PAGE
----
Comparative Effects of the Potassium Channel Openers Chromakalim and Pinacidil and the Cromakalim Analog U-89232 on Isolated Vascular and Cardiac Tissue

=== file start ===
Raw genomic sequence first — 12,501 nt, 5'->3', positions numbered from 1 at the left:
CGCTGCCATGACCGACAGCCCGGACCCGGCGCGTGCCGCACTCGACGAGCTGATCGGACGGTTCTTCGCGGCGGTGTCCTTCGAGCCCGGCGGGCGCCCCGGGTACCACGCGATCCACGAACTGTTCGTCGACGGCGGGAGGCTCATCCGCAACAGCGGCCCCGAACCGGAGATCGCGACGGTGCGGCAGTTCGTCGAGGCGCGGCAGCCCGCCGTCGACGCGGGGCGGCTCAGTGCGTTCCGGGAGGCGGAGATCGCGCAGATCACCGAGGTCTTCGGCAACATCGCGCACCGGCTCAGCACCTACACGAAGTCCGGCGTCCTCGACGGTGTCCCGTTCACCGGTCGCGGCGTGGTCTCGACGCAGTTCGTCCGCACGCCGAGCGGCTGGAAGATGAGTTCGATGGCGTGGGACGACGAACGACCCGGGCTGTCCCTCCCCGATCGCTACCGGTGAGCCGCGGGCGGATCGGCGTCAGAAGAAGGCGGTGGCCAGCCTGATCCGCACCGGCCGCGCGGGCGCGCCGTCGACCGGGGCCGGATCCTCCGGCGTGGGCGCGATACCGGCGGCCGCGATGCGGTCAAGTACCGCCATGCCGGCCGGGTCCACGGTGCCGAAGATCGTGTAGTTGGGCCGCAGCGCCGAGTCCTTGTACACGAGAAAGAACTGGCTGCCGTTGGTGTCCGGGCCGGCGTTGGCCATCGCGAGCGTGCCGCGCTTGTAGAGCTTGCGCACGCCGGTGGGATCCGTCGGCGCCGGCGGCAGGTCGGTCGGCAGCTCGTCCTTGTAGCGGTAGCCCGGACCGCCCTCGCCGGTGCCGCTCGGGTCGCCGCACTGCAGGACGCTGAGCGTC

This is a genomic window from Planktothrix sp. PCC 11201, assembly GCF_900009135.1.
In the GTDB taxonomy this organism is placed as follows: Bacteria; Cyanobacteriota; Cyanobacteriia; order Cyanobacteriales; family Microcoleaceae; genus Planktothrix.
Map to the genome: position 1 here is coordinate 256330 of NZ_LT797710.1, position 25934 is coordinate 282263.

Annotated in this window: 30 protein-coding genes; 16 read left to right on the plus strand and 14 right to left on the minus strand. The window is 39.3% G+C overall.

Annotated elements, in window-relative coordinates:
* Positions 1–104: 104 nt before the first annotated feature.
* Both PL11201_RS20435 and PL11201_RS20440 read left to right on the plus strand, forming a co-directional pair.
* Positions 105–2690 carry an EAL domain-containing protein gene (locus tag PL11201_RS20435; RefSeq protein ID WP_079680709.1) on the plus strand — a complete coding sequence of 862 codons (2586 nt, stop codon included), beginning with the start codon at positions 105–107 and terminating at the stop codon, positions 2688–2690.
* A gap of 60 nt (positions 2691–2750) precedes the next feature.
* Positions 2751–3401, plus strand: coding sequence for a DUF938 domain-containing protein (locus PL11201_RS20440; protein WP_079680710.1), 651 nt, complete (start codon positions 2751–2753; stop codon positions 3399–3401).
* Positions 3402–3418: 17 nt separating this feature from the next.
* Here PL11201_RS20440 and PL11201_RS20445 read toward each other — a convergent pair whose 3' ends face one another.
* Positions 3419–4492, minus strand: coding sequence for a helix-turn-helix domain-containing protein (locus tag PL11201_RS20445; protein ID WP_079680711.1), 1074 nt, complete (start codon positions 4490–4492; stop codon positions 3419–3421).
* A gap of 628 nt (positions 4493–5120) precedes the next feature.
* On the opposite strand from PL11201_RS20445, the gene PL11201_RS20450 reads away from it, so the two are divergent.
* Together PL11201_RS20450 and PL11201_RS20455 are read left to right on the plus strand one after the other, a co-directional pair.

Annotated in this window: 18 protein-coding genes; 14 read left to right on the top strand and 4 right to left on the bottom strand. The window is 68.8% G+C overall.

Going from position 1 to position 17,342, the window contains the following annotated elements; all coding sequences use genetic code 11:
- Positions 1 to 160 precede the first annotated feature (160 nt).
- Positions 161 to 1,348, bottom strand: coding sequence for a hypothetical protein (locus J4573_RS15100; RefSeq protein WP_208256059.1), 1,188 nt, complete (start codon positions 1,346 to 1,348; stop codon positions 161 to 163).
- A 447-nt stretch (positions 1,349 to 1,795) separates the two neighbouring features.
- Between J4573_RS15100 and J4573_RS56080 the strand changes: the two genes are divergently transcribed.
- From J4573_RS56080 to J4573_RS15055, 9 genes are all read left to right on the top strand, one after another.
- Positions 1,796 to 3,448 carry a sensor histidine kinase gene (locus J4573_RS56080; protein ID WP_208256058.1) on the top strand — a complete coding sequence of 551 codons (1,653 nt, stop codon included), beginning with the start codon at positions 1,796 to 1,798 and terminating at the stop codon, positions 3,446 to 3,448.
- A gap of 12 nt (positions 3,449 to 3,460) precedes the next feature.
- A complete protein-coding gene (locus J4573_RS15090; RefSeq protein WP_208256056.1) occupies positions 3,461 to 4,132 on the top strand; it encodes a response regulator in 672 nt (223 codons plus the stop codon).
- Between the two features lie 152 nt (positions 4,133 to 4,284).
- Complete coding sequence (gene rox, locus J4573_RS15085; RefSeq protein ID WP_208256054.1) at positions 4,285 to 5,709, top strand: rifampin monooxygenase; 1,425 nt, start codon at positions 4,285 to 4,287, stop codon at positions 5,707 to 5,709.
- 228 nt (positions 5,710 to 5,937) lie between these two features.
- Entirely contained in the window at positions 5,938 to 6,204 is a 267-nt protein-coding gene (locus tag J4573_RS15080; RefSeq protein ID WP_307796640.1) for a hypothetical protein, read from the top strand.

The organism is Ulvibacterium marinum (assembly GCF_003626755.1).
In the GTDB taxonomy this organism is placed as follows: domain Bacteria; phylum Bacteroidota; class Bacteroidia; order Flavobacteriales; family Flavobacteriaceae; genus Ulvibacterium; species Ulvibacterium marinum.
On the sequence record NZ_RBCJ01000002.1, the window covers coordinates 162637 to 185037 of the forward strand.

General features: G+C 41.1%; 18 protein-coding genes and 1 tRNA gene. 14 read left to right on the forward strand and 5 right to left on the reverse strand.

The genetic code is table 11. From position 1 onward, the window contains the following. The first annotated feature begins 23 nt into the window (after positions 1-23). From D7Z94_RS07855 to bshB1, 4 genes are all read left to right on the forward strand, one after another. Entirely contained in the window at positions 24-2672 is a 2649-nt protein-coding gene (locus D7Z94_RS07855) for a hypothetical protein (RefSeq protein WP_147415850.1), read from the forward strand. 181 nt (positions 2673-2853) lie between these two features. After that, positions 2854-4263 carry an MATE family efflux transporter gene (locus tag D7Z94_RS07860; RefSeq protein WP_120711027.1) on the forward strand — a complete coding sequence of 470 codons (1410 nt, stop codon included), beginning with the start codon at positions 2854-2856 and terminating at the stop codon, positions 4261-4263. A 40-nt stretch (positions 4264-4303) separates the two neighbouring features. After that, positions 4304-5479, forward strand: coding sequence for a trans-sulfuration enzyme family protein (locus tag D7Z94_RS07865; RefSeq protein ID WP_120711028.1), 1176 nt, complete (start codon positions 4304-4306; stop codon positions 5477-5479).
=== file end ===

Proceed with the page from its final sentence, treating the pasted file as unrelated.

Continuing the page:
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Potassium channel openers such as cromakalim and pinacidil represent a diverse group of chemical agents which selectively open ATP-sensitive K+ (KATP) channels. These compounds exhibit both potent vasodilatory and antiischemic properties. U-89232, a cyanoguanidine analog of cromakalim, has recently been found to exhibit myocardial protection during ischemia without altering in vivo hemodynamics. Due to its apparent cardiac selectivity, we examined the effects of U-89232 in comparison to cromakalim and pinacidil on isolated vascular and cardiac tissue. We also examined whether glyburide, a KATP channel blocker, could antagonize their effects. All three compounds produced concentration-dependent relaxation in isolated rabbit mesenteric artery precontracted with norepinephrine. Cromakalim was at least 100-fold more potent than either pinacidil or U-89232. Pinacidil and U-89232 were active in mesenteric artery at equimolar concentrations. Glyburide (0.5 ~) effectively antagonized the effects of pinacidil but merely blunted the effects of cromakalim and U-89232. In an isolated rabbit cardiac tissue preparation, U-89232 had little effect on maximum tension in cardiac muscle, whereas dose-response trends for cromakalim and pinacidil significantly decreased maximum tension from a slope of zero in papillary muscle, right atria, and left atria. Glyburide (1 µM) effectively antagonized the effects of cromakalim and pinacidil. U-89232 and glyburide, however, were not tested in cardiac muscle because U-89232 did not show any activity. Due to its apparent lack of cardiac selectivity in vitro, our results indicate that U-89232 may be protecting myocardium through a novel mechanism, independent of KATP channels.